Jesus is commending the poor widow’s generosity with her finances, but I think there are deeper truths we can discover here.  Things that might point to how nothing is casual or small.  Several weeks ago, this was the Gospel at Mass and I left identifying myself largely with the widow.  Not because of her generosity, but because of her apparent littleness. Continue reading “Nothing Again Would Be Casual and Small”

That Others May Be Chosen

That Others May Be Chosen

The Litany of Humility is one of those prayers that I hate.  And love.  And wish I loved more, but am a bit scared by.  If ever there was a prayer that could level a solid crushing blow to the ego, I believe the Litany of Humility is a top contender.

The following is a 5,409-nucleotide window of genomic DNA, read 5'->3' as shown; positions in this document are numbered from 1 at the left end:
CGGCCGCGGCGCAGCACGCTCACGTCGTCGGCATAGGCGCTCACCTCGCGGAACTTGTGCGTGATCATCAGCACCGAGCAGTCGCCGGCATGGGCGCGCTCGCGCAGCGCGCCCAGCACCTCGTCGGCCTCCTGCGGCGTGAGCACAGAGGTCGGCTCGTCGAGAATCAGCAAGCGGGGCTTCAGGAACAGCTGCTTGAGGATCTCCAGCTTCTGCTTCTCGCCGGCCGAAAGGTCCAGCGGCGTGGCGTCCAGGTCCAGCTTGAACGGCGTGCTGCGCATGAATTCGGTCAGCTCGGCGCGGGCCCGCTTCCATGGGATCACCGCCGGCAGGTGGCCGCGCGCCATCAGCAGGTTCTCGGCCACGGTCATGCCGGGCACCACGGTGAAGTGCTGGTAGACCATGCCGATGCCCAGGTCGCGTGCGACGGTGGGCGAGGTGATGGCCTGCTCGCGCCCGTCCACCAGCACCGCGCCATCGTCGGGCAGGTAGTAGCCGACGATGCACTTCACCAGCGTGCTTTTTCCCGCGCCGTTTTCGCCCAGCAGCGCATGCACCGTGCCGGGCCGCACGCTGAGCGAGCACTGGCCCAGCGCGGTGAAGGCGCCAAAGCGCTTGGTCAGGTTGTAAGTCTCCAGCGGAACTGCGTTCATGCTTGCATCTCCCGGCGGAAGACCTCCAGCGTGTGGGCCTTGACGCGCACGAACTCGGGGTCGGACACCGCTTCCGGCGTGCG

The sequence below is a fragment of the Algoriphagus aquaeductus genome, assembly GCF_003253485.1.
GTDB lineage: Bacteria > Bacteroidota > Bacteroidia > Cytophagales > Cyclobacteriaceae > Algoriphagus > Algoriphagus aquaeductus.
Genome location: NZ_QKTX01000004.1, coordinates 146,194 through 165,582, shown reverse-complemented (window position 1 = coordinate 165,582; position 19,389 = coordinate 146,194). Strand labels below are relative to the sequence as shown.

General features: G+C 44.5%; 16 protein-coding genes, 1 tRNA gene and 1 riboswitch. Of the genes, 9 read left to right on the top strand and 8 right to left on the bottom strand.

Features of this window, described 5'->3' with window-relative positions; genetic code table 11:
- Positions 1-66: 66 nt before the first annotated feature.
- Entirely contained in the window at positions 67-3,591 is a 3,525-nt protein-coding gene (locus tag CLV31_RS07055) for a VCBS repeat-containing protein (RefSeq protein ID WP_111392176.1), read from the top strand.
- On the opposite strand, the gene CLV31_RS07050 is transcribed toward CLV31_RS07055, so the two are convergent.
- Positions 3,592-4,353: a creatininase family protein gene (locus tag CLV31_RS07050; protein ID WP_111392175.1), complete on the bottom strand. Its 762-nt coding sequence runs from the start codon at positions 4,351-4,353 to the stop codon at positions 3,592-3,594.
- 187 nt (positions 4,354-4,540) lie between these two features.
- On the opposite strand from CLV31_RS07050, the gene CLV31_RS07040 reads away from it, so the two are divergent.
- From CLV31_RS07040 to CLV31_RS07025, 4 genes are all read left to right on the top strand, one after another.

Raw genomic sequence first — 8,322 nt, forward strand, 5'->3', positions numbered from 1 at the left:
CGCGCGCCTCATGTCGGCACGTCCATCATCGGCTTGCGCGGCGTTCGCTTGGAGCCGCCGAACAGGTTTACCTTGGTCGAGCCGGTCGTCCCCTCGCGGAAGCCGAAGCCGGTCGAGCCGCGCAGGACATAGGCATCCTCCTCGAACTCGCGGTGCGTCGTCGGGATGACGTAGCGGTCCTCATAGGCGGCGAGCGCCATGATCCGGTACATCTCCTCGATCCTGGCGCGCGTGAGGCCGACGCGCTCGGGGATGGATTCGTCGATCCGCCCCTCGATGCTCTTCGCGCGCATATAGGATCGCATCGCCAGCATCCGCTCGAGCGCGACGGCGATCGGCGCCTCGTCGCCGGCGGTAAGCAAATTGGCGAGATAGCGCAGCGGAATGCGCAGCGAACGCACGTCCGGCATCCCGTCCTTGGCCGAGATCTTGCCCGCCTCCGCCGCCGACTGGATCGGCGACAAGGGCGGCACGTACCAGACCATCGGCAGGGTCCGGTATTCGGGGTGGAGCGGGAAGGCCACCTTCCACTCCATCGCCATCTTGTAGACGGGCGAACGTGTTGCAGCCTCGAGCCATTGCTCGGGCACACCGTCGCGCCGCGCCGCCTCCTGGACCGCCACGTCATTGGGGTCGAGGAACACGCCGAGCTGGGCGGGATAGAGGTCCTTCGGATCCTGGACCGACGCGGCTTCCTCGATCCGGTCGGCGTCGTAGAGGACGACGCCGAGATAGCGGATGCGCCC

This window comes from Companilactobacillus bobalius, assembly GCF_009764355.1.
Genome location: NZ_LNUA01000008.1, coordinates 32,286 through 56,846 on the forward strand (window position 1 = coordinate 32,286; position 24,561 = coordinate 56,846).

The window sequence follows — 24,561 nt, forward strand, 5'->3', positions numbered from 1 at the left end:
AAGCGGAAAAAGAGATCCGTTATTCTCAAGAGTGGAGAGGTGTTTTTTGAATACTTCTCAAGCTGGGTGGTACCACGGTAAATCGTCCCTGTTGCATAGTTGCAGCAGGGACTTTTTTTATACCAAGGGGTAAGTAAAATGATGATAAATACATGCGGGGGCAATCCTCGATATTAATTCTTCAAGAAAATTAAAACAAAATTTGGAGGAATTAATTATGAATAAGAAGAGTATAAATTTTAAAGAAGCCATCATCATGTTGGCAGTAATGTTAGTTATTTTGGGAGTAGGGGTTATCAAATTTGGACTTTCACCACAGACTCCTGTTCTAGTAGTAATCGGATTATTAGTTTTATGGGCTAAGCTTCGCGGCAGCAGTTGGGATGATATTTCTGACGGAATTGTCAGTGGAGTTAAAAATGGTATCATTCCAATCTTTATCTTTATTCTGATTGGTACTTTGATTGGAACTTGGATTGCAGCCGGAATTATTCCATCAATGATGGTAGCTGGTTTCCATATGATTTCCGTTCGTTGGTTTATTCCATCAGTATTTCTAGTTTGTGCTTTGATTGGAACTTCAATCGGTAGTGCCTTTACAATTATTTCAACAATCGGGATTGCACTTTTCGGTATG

“That others may be chosen and I set aside,
Jesus, grant me the grace to desire it.”

There are several parts during this prayer that cause me to cringe, and this line is one of them.  This cringing comes from the fact that I do not actually desire this to be true.  It seems like it would be too difficult if this went from prayer to actuality.

Simply put: I want to be chosen.

Doesn’t everyone want to be chosen?  I want to be the chosen confidant.  I want to be the dearly loved and chosen friend.  I want to be the favorite teacher.  I want to be the one people choose to ask questions because they think I will know the answer.  I want people to choose to read what I write.  For so many things, I want people to choose me. Continue reading “That Others May Be Chosen”